1920s Religion

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Errol Rogers
11th Language Arts
5 January 2012
War and economic depression made any turn to God, spreading Christianity in the heathen nations, creationism being challenged by evolution led to the change of religious beliefs. Religion in The 1920s was just a trend when it started out. No one really actually believed in God like they should. War was the main reason why people really started to get into Christianity. Moms and dads did not want to have to go to their sons’ funeral. In the 1920s religion was politically important. There were many cultures from all over that were in America. Christianity at this time took a dim view of them as multiculturalism was not something to be proud. Christianity was the dominant religion in America, but mainly Protestant. Many religions new to America were coming into the country at this time such as Hindus, Buddhists, and Muslims. Some found these people and their traditions interesting. The Great Depression was the ten year aftermath of the 'Roaring 20s' lasting from 1929 until the outbreak of World War II in 1938-1939. The economy boomed with new inventions and innovations. After World War I everyone wanted these new machines. Everyone who was going to get these new inventions got them and those who could not afford them would not be getting them. Once everyone had one of each they did not need to get more and this led to economic decrease which began the Great Depression. When the economy crashed people lost their jobs, money in investments and millions became homeless.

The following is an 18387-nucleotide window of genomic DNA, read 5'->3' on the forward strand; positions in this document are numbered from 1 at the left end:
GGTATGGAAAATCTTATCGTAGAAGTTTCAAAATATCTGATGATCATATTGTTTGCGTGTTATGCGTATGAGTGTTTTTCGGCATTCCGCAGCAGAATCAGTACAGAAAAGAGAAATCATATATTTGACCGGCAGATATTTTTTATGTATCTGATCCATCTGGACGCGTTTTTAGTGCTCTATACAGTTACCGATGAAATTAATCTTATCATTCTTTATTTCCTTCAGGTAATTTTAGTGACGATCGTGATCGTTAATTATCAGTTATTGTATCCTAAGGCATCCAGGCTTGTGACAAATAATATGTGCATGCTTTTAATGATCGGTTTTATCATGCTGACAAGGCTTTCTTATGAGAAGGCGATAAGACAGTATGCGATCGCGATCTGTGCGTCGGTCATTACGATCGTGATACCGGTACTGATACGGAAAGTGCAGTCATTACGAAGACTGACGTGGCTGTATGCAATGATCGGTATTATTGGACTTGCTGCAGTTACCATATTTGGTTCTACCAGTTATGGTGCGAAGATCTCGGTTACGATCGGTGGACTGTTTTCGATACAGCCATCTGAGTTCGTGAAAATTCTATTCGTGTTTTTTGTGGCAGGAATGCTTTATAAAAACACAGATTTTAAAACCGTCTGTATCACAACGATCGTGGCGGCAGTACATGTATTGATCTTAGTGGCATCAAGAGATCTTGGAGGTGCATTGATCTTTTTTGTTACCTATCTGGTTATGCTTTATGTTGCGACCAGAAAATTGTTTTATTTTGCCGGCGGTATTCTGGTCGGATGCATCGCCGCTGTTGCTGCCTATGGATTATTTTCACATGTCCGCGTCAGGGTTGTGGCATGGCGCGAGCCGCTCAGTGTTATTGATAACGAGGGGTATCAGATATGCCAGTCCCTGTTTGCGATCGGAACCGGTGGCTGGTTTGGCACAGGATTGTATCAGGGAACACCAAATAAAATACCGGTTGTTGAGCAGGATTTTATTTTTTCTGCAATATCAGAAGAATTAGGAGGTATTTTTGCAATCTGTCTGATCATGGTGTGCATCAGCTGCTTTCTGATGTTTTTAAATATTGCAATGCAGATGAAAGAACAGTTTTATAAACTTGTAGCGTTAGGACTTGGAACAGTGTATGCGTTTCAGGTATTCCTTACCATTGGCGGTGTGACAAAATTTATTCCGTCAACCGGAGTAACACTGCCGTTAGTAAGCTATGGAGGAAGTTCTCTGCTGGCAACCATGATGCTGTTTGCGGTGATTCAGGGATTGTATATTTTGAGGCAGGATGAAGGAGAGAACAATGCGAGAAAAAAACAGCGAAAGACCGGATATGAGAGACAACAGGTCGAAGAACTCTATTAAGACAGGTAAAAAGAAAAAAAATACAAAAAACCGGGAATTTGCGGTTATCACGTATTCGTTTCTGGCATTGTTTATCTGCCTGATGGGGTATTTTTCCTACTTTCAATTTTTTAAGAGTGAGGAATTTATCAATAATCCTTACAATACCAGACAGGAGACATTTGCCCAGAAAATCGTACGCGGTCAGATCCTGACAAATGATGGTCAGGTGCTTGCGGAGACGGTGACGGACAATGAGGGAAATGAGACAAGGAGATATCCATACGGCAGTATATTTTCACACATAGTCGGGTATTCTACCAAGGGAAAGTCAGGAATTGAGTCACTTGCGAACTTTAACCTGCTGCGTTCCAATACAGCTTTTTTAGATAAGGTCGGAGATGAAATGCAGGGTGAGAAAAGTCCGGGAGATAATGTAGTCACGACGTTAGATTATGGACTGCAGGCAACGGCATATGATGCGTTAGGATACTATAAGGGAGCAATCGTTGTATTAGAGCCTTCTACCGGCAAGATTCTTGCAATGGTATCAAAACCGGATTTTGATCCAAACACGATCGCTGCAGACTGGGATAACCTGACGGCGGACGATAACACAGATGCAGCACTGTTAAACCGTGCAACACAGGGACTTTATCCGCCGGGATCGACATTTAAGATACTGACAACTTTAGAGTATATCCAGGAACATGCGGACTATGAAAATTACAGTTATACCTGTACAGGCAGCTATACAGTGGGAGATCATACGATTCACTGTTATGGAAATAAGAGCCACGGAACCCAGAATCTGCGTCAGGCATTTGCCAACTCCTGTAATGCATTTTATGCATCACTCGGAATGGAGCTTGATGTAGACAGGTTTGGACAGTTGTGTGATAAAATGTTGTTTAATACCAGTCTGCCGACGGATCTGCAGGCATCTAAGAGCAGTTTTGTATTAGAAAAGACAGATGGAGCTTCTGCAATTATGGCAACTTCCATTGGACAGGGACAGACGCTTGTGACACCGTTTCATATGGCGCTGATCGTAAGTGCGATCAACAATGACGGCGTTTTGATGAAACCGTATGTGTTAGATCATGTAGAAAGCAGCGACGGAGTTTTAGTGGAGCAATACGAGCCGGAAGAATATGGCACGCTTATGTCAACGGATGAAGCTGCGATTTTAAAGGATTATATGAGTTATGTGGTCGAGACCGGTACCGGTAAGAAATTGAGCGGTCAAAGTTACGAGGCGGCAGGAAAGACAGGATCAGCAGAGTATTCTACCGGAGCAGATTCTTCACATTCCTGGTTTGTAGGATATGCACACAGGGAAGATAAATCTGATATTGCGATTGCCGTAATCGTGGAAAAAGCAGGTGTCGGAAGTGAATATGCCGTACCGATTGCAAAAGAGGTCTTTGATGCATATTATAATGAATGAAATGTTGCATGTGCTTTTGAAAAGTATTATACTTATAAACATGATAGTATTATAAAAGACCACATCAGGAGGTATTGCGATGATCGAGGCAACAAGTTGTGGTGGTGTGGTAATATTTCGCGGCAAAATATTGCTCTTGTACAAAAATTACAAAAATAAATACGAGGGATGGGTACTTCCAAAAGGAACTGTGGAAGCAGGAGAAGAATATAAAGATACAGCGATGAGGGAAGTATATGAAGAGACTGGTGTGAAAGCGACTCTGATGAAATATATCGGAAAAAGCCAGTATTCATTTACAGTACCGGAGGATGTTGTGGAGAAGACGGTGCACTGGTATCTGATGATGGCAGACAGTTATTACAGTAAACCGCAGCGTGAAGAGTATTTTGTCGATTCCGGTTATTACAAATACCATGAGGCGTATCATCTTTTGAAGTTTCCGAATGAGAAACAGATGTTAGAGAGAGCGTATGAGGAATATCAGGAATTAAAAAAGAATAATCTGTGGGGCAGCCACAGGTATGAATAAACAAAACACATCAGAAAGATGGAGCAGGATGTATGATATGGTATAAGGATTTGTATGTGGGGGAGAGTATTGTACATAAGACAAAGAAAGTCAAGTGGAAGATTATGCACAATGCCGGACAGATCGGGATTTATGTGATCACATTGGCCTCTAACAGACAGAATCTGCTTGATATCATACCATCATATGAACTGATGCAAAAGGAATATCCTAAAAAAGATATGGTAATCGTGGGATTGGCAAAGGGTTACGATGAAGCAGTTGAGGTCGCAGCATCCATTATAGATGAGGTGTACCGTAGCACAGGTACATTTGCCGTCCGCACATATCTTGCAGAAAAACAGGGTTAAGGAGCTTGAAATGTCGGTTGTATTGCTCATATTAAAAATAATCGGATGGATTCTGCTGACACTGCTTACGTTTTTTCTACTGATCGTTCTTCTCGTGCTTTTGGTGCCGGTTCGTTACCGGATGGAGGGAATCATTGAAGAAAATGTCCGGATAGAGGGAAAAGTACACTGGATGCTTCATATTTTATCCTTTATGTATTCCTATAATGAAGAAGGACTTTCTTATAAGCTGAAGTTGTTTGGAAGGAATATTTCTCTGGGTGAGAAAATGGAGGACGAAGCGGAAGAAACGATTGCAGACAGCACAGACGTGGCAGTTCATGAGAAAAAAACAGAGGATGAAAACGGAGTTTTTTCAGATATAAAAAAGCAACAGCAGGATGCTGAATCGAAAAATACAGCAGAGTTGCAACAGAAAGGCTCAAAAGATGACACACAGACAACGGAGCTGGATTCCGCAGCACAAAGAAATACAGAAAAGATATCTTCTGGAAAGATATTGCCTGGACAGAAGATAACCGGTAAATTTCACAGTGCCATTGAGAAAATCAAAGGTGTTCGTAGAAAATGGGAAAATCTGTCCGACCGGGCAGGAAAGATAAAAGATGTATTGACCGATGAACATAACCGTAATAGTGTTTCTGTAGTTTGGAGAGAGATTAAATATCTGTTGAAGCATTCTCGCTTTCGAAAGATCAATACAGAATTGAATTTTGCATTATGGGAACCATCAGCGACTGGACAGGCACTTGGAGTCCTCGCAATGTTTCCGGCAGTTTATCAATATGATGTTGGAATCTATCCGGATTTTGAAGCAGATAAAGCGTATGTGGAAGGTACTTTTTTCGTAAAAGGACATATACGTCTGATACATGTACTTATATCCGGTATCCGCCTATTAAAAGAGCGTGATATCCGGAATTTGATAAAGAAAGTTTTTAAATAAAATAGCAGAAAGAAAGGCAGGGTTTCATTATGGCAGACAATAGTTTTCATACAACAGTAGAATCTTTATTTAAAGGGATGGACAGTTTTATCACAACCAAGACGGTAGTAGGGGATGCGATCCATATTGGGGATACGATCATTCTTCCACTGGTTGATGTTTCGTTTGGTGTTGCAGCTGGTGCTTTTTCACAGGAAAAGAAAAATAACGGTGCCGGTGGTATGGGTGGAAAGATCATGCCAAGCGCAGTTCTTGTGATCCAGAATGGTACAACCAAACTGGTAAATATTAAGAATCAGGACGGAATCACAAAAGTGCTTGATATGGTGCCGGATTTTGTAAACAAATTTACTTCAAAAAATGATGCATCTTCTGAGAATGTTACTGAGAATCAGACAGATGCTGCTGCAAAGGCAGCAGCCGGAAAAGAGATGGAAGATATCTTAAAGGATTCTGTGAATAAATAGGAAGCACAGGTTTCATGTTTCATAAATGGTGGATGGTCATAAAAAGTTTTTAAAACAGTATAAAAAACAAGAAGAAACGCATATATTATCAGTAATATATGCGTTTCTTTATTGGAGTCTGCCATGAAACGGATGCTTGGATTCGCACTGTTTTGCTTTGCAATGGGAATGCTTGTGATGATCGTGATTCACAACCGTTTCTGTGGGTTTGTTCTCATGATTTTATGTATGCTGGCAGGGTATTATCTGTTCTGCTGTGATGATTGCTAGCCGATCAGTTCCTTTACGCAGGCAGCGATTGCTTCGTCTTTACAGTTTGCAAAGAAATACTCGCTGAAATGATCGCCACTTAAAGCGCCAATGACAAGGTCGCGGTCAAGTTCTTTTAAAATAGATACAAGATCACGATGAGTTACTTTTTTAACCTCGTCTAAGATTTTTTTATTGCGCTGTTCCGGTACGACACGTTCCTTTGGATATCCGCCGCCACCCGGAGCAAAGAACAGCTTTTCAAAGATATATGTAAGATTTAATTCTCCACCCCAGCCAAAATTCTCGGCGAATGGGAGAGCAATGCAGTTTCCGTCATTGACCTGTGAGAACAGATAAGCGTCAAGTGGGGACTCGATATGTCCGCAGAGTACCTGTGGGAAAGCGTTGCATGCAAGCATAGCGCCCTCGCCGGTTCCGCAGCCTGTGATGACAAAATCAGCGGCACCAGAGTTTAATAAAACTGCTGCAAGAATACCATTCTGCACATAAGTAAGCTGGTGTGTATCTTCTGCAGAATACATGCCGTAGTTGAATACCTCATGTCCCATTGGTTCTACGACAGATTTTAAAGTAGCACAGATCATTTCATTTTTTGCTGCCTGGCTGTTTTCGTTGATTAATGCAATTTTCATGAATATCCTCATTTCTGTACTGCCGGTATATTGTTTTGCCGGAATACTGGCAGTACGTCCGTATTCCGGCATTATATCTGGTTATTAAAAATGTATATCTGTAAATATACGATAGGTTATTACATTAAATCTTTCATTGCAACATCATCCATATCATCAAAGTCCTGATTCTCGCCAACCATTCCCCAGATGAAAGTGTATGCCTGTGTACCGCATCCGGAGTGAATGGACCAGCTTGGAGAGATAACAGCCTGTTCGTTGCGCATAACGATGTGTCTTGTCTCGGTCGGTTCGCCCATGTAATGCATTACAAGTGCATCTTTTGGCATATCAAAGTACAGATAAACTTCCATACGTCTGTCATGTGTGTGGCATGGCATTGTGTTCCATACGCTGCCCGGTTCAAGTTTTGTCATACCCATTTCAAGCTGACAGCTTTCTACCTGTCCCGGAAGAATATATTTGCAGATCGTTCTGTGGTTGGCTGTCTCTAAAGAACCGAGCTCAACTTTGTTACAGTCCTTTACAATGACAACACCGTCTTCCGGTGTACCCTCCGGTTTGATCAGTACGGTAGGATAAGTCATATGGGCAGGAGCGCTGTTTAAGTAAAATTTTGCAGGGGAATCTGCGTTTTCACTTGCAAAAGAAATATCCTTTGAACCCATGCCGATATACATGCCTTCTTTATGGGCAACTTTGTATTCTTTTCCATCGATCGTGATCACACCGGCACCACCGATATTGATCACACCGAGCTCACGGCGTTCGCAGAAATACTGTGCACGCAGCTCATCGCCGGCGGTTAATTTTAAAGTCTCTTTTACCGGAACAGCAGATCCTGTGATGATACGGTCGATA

Church was a worldwide thing at one point. It controlled international relations, it was the patron of the arts, it taught the ethics of family life, medical practice and healing were among its functions, and education and learning were sponsored almost entirely by it. As time went on, the church separated from politics and education. Until 1926 the church in the United States had increased its attendance at about the same...
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